During Desert Storm, coalition air forces poundedentrenched ground forces into surrender. What did they do during the final stages of the air war? (27)

They "tank plinked," destroying Iraqi tanks on the ground one at a time.


From suppliers to the line crews, coalition maintainers enabled a constant surge during Desert Storm. T/F (27)

True. (Maintenance was a key to the success of the air campaign.)


Name two lesser known high-tech jobs taken on byenlisted personnel during Desert Storm. (27)

1) Collection and analysis of electronic emissions undertaken with Electronic Warfare Officers (EWO); and 2) airborne intelligence technicians.


How long did it take for Iraq to surrender once theair war ended and the land invasion began during Desert Storm? (27)

Scarcely 48 hours. (Iraq surrendered on 28 February 1991.)


In the 43-day Desert Storm war with Iraq, the AirForce was the equal partner of land and sea power for the first time in modern combat. T/F (27)



The Air Force went into Desert Storm talking in coldwar terms about air superiority and sustainable casualties. What did it come out trumpeting? (27)

Air supremacy and minimal or no casualties.


On 27 September 1991, the cold war was officiallyover. What event signaled the end? (27)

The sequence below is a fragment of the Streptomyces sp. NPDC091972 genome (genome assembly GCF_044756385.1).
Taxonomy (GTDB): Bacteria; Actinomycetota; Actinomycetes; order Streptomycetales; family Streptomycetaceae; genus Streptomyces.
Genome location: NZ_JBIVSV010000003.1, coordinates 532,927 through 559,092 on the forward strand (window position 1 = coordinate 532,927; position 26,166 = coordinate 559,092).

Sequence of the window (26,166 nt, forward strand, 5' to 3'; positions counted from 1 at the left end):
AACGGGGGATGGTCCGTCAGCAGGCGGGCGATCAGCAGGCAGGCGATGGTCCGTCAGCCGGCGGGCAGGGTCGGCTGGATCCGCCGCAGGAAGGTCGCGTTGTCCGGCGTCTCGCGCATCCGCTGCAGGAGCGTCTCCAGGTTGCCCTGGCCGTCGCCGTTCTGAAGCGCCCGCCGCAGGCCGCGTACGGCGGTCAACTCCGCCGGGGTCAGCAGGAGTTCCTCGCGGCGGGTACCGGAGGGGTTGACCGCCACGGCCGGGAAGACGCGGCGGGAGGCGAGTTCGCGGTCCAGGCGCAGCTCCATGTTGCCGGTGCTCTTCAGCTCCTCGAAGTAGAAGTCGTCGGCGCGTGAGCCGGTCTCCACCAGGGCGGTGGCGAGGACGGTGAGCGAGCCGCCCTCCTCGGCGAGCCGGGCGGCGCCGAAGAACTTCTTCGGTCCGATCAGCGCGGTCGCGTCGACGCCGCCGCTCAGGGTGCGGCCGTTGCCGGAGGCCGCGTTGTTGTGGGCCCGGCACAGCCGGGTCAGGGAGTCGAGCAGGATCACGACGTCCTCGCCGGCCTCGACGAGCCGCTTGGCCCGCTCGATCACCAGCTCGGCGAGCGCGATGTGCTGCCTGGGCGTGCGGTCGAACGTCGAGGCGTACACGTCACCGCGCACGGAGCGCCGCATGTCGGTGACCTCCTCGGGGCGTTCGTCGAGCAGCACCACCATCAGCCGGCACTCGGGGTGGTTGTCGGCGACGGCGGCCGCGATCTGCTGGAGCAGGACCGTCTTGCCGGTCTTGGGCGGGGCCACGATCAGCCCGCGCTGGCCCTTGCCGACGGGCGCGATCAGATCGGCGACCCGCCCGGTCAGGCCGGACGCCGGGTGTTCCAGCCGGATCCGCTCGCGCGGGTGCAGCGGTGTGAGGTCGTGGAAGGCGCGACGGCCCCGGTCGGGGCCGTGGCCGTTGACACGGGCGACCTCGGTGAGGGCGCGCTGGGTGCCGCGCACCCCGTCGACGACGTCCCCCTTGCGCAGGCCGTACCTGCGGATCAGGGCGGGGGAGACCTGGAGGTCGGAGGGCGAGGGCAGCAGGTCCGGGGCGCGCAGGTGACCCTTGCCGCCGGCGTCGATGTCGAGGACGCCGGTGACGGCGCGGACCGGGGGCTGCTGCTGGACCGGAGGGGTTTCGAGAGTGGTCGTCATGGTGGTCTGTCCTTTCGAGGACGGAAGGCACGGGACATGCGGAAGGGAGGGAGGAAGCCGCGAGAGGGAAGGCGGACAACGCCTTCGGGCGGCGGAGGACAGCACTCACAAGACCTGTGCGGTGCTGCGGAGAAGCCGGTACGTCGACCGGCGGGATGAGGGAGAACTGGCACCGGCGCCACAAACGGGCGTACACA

Strategic bomber crews were ordered to stand down from their decades-long round-the-clock readiness for nuclear war. (It was a new world and the enlisted Airman's role changed, too.)


When Iraqi troops defeated a Kurdish rebellion innorthern Iraq in April 1991, more than a million Kurds fled to Iran and Turkey to avoid massacres. What operation was a UN Security Council-authorized humanitarian relief effort? (27)

Operation Provide Comfort. (The US organized a combined task force.)


Operation Provide Comfort evolved into a largerphased operation for US ground troops. T/F (27)



What did Operations Quick Transit I, II and III doin 1996? (27)

Airlifted displaced Kurds to safe areas in Turkey after Kurdish factions' struggle for power led one faction to accept Iraqi backing to drive another from the city of Irbil. (7,000 refugees proceeded on to Guam for settlement in the US in Operation Pacific Haven.)


What operation succeeded Operation Provide Comfort in January 1997? (28)

Operation Northern Watch.


What operation established a no-fly zone in southern Iraq in 1992 to discourage renewed Iraqi military activity near Kuwait? (28)

Operation Southern Watch. (It officially ended on 26 August 2003.)


Operation Southern Watch supported UN SecurityCouncil Resolution 688, which required what two things? (28)

1) Protecting Shiite Muslims under aerial attack by Saddam Hussein after Operation Desert Storm; and 2) enforcing other UN sanctions against Iraq.


Why did the US launch cruise missile strikes against the Iraqi Intelligence Service Headquarters in Baghdad \. , in June 1993? (28)

In retaliation for the planned assassination of former President George H. W. Bush during an April 1993 visit to Kuwait.


Operation Vigilant Warrior brought thousands ofadditional US armed forces personnel into the Iraqi theater in response to what Iraqi action? (28)

Iraqi troops massing at the Kuwaiti border in October 1994.


Operation Southern Watch proved the __ conceptwas sound when a composite unit arrived fully armed and began flying within 12 hours of landing. (28)